Warming up with improvisation makes for a much more complete preparation for playing.  Most classical musicians warm up with scales, articulations, technique or they warm up their reeds or lips or fingers.  Almost never do I hear a classical player warm up their musicianship apart from perhaps playing some upcoming licks form their upcoming show or an excerpt from a solo piece or etude.  It’s as if classical musicians only have permission to play musically if the notes are written by someone else.  That’s like only speaking words that someone else writes for you and expecting there to be self expression and creativity in your execution of those words. It’s ludicrous! Sure there is some latitude expression in interpretation, tone, phrasing, etc, but it is a tremendous disadvantage in self expression versus playing your own musical ideas.

When I speak to colleagues about this a response I often hear is, “I would like to improvise, but I don’t know anything about jazz.  I need to learn all the theory first.”  This typical response shows a few things.  First is the idea that improvisation in the classical style is not an option and jazz is the correct vehicle for improvisation. This is ludicrous considering how improvisation was for hundreds of years a primary practice for the greatest classical musicians in history.  Second is the idea that we need to know a bunch of music theory before we are allowed to express ourselves. That idea is akin to the idea that kids shouldn’t be allowed to speak until they know all the rules of grammar.

Practicing improvisation brings huge benefits for all musicians. It activates an entirely different region of the brain responsible for creativity, and we can practice our techniques, sound, articulation, etc while improvising, in a much more musical context and get much more of a full musical workout.  Improvisation also dramatically improves our ears, ensemble (if done with others), memorization and sight reading. Making the connection from mind to instrument is a critical advance in musicality and gives us the power to begin to do great things.  It teaches us natural phrasing, expression, and makes musical ideas the main goal of the musical experience, instead of avoiding mistakes or “getting it right”.  This removes fear from the equation and makes us play much better.  Imagine having a conversation with the main goal of avoiding mistakes of grammar, accent, word choice, etc, instead of the goal of communicating our ideas.  That would lead to a very difficult conversational experience.

Starting to improvise is easy. Take the instrument, and play any note. Then see if you want to play another one. Continue and gradually the ideas will start to flow as the creative blockage is opened.  Any of the elements of music can be altered or used. Improvisations can be in or out of tempo, with or without other people, or with or without harmonic framework. Improvisations can be based on a melody, they can have a certain emotional idea or picture behind them, or they can have absolutely no conscious idea behind them. The options are unlimited, yet most classical musicians chose none.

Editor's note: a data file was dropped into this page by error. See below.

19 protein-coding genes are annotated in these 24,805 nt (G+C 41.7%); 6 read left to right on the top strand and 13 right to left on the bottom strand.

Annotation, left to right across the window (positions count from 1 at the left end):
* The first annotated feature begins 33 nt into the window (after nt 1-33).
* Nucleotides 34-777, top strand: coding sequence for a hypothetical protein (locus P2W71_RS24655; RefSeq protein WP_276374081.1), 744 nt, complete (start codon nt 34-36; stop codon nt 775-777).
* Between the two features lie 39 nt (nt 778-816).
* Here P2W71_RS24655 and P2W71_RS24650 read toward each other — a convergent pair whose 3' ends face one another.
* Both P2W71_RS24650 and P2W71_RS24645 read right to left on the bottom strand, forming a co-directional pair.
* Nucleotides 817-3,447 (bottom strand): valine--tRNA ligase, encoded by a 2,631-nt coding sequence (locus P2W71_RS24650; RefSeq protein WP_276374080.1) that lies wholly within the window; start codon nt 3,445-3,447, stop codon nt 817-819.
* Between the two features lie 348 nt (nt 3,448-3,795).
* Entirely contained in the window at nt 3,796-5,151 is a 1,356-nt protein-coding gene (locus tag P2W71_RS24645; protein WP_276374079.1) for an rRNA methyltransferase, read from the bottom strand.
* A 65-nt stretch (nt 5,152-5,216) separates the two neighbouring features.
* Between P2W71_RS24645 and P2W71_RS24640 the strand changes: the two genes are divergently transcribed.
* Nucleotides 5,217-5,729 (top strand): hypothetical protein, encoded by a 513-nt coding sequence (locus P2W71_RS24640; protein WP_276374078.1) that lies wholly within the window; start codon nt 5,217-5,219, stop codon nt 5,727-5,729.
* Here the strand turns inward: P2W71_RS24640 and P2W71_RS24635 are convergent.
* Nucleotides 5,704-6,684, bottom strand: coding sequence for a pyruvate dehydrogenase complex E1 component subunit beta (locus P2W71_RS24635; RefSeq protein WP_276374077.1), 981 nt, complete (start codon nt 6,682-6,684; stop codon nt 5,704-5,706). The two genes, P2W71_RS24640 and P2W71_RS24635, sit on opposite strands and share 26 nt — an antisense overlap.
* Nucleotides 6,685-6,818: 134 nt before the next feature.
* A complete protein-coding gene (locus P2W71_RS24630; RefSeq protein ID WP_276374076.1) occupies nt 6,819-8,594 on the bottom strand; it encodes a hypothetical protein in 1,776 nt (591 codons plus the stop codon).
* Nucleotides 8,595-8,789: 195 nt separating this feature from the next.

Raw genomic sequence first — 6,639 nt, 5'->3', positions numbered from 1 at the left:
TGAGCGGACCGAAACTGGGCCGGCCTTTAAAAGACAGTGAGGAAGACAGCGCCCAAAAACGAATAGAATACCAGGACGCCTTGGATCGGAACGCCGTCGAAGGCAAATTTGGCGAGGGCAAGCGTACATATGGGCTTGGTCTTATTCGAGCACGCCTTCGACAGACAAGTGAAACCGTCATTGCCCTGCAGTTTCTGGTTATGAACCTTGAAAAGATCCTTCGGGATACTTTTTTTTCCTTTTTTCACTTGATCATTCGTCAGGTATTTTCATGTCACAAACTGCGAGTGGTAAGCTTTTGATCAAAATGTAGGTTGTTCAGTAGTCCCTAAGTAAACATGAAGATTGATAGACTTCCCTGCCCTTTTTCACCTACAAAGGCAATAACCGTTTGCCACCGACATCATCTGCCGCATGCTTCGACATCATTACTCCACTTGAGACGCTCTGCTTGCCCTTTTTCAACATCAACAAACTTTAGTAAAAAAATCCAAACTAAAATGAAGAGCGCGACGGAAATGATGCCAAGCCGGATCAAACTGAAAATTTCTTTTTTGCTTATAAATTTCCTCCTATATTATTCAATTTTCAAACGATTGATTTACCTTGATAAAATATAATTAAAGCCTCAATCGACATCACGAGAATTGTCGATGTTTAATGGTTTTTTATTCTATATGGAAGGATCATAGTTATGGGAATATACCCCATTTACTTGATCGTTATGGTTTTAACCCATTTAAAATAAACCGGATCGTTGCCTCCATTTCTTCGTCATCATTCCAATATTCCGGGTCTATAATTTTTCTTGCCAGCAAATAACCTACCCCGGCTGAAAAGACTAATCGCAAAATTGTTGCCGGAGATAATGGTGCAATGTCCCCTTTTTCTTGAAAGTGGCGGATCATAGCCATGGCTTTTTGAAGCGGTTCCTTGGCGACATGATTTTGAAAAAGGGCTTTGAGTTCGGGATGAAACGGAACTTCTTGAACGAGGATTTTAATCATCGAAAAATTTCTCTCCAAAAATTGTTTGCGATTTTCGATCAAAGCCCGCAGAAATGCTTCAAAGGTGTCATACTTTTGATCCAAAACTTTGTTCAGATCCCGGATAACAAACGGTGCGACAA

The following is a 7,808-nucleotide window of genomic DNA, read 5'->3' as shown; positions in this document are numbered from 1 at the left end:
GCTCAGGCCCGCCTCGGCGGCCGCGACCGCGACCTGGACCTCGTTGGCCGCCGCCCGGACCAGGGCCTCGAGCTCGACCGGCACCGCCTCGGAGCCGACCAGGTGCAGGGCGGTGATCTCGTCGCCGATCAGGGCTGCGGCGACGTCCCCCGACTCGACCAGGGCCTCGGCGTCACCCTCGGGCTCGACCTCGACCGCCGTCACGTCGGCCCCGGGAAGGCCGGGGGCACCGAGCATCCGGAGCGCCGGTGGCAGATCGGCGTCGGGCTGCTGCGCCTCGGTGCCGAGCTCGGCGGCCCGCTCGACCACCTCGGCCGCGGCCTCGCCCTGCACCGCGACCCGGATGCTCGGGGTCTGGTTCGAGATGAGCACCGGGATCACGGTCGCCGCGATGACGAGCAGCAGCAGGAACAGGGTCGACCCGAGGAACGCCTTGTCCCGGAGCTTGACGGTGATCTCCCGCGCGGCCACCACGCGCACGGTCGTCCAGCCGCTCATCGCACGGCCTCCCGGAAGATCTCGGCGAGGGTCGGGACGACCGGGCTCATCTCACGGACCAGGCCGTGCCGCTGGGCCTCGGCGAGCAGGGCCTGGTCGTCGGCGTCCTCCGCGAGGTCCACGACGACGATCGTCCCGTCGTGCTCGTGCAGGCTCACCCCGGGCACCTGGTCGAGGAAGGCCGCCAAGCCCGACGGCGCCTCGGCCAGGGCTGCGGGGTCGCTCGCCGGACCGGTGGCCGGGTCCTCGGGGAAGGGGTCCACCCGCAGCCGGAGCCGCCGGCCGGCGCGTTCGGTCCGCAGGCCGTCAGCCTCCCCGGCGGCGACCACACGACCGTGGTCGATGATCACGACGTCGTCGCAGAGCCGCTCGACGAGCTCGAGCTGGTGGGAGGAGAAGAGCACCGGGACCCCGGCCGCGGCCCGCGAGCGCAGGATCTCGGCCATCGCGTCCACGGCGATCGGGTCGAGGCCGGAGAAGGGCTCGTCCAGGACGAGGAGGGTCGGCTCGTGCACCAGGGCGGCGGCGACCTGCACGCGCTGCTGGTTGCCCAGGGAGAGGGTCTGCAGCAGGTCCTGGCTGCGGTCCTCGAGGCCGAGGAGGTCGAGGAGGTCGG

I will write a how-to-get started improvising article with some videos soon, but here’s a basic plan to get started.  This is only suggested guidelines, and if you feel like doing it differently go ahead.  It’s your music!

  1. Choose a key, an easy one like C major.

  2. Pick a meter, 4/4, 3/4 etc.

  3. Choose a tempo and if you like put on a metronome or even better a drum beat.

  4. Start playing, and try to make it sound like regular music. Nothing complicated, just play scales, arpeggios, simple rhythms, 2,4,8 bar phrases, etc.

  5. Keep things conservative technically. The goal is to be expressive, not flashy.  If you have to think about the technique or don’t feel confident that you can play what you are about to try to play, just pick something easier to play.  Keep it to scales and arpeggios, with middle range and dynamics until you feel fully ready to go farther.

  6. Avoid self-judging while playing. Instead put your full attention to the music that is trying to come out of you. This is why kids learn so quickly and adult struggle so much with learning things. Kids don’t judge themselves and beat themselves up with every failure, they just keep trying and enjoy the experience of learning.

  7. Enjoy the experience, be relaxed, and try to feel the joy of music making growing inside of you.  The more pleasure you feel while improvising the better you will learn. Improvisation should be fun!

  8. If you find it too difficult to improvise without judgement or technique interfering, then improvise vocally or on another instrument. Vocal improv is a great way to get the technical barriers out of the way when we are trying to discover our inner musical selves.

It is time for a Renaissance of improvisation in classical music.  If it’s good enough for Mozart, Bach, Paganini, Lizst and Beethoven it is good enough for the rest of us.  Hopefully if we bring this essential practice back to our music making process, then the joy of creativity, self expression, communication, freedom and love that first made classical music great will return and heal our dying art form.

Here’s some final thoughts on music from guru Victor Wooten:

Joshua MacCluer

Joshua MacCluer

Joshua MacCluer is a musician, coach, philosopher and explorer committed to the pursuit of excellence, true artistic expression, self and universal discovery and the greater good.

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The Lost Art of Classical Improvisation